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Slow Sailing 

With prodding from Congress, plans to transfer Hunters Point Shipyard land to San Francisco are inching along

Wednesday, Jan 16 2002
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Navy brass showed up at City Hall last week to renew talks about transferring property at the former Hunters Point Shipyard to the city -- a sign that the Navy may be feeling congressional pressure to move the deal along.

Progress has moved at a snail's pace toward the transfer of property at the former naval shipyard, which sits on 500 acres of bayshore land in Hunters Point that city officials would like very much to develop. In fact, San Francisco has contracted to build about 1,800 new homes on the site, along with retail and commercial buildings, all ringed by a promenade along the water. But before the city can take ownership, the Navy has to clean up the six parcels of land (A through F), which are collectively a 100-year-old toxic stew of chemicals, heavy metals, and radiation.

In the early 1990s, Congress approved a plan for the 500 acres to be, essentially, given to the city after they were cleaned up. Since that time, however, various parts of the massive cleanup have stalled, restarted, and stalled again as state and city agencies and environmental watchdogs such as San Francisco's ARC Ecology have balked and sued over what they consider a lax cleanup operation.

"One of the things we've been telling the military is that a partnering process works a hell of a lot better than an adversarial process," says Saul Bloom, executive director of ARC Ecology, which has sued the Navy repeatedly over its cleanup operations.

The Navy originally approached city officials more than four years ago looking to enter into what is known as an early or "dirty" transfer of the property. In essence, that meant Navy and San Francisco officials would agree on a cost estimate to clean up the property, after which the Navy would give the property and the cleanup funds to San Francisco, which would take on the responsibility of cleaning up the land.

The problem was, Navy and city officials couldn't come close to agreeing on an amount of money necessary for cleanup -- at one point they were nearly $100 million apart. As that deal died, however, another was born.

In an unprecedented political move, Sens. Barbara Boxer and Dianne Feinstein, along with the secretaries of defense and of the Navy and then-President Bill Clinton, hammered out a compromise. The end result was a memorandum of agreement in late 2000, in which the Navy agreed to spend at least $120 million to clean up the main portion of the base (Parcels B, C, and D) to a certain standard and a depth of 10 feet.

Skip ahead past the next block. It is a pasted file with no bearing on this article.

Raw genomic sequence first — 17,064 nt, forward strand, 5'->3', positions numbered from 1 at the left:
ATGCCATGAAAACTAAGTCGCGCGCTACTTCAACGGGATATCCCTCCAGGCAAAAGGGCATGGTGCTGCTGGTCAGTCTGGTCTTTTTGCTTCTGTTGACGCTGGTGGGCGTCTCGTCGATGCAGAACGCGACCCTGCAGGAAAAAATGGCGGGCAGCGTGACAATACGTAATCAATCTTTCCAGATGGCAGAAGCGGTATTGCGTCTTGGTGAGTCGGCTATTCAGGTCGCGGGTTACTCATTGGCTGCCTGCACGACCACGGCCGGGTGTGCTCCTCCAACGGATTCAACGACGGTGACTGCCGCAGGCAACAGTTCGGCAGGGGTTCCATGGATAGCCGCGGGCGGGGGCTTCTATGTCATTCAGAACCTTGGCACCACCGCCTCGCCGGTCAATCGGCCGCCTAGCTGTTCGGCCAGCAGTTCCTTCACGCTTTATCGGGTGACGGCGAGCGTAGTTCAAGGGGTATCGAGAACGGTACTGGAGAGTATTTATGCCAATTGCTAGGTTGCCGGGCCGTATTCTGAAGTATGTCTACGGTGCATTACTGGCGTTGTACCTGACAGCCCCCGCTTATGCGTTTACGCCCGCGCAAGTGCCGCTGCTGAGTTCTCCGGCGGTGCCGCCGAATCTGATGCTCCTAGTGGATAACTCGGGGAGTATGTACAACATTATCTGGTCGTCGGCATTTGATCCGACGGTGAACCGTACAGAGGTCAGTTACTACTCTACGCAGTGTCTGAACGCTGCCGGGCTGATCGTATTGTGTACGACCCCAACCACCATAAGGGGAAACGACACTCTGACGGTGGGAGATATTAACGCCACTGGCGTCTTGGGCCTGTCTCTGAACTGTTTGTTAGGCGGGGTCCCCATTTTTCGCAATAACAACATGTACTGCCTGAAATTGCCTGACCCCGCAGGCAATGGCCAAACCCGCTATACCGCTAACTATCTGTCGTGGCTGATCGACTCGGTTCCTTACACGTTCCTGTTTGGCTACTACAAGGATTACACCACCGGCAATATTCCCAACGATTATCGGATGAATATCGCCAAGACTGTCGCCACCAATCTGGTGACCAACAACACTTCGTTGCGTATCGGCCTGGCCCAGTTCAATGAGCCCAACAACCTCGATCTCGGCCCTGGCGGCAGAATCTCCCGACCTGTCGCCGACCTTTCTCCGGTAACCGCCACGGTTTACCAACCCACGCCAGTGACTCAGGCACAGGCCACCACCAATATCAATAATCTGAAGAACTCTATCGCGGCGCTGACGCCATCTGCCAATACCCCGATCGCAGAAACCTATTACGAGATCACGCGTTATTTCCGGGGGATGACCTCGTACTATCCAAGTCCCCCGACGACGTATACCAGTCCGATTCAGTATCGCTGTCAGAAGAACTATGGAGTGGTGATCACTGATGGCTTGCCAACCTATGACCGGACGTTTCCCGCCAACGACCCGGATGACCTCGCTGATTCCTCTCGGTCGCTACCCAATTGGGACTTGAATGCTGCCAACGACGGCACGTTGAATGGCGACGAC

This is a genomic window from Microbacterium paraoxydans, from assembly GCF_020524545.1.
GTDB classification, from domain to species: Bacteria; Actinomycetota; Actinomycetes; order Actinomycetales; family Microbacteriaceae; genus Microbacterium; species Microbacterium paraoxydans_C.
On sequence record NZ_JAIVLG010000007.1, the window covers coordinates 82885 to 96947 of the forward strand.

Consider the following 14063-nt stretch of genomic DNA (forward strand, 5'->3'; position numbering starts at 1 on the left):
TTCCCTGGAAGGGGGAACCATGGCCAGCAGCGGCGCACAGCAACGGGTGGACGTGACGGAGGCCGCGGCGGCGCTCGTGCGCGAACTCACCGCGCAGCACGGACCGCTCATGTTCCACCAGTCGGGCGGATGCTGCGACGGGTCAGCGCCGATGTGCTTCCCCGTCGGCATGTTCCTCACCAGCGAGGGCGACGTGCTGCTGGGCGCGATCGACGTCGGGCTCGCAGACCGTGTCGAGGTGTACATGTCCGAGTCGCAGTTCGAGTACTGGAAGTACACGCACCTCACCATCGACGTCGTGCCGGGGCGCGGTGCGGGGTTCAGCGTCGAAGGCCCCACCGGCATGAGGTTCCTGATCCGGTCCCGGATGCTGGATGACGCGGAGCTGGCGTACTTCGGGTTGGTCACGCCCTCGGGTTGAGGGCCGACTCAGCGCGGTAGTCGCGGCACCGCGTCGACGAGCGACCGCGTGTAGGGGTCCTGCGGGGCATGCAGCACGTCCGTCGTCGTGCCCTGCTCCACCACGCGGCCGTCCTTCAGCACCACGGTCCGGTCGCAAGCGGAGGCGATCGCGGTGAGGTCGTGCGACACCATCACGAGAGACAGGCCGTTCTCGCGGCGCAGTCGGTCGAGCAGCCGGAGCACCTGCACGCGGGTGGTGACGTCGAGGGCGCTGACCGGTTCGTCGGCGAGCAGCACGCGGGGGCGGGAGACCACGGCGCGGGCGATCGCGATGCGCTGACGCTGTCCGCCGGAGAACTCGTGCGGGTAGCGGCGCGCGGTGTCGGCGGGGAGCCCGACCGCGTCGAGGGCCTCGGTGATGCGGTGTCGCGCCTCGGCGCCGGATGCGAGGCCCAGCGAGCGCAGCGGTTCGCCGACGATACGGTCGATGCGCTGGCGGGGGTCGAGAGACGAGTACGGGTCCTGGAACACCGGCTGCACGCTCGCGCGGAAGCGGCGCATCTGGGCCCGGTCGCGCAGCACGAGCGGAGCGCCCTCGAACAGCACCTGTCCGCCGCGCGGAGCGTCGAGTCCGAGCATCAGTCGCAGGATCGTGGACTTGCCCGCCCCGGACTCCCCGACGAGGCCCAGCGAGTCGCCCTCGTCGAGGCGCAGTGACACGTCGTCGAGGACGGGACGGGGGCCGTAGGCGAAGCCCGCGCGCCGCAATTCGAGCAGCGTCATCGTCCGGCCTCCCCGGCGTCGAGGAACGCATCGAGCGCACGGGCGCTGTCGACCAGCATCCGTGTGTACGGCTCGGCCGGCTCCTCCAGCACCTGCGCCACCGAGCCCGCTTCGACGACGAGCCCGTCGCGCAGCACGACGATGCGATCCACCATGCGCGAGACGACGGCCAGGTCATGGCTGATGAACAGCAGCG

But the Navy is already behind schedule for completing the cleanup and transfer, and, given that federal law and federal agencies, including the U.S. Environmental Protection Agency, actually govern the Navy and its cleanup operation, city officials have virtually no power to enforce their agreement.

That's not to say that San Francisco is without any cards to play. The city can refuse to accept any of the parcels of land the Navy offers up for transfer, which will ultimately be a problem for the military brass. Congress has put increasing pressure on the military to clear old, dirty land off the books, here and elsewhere, and could hold up both money and base closure plans if it's not done soon.

More recently, San Francisco's congressional delegation has put even more pressure on the Navy brass to clean up its mess in San Francisco. Feinstein, now chair of the Senate Appropriations Subcommittee on Military Construction, secured $50 million for cleanup work at Hunters Point Shipyard this year. The legislation included the caveat that the secretary of defense must report to Congress with a master plan for the cleanup this month.

No plan has been reported yet.

Neither has the Navy finished a Historical Radiation Assessment, which was due last year, to sketch out exactly what and where radiation was used at the base and how it will be cleaned up.

Navy representatives were unable to comment on the matter for this story.

City officials quietly say they might consider an early transfer for some cleaner parts of the shipyard, but not now. The Navy would first have to complete at least most of the process of investigating the site and presenting various scenarios for cleaning it up, including a cost analysis, before the city is willing to deal.

Parcel A, which was largely used for military housing and is the least polluted part of the site, is pretty much ready for transfer. But without some kind of ironclad deal in place for the shipyard as a whole, the city is not likely to take possession.

Meanwhile, Parcel E, which encompasses the dirtiest end of the shipyard, including a landfill with contents that remain a mystery, could be a sticking point for any transfer deal. Insiders observe that, without a complete analysis of what is at that site, city officials are not likely to sign off on any deal.

"You can't develop unless you've got the parcels there cleaned up," says Bloom. "Is the Navy going to be flexible enough to give the city something that the community can live with?"

About The Author

Lisa Davis

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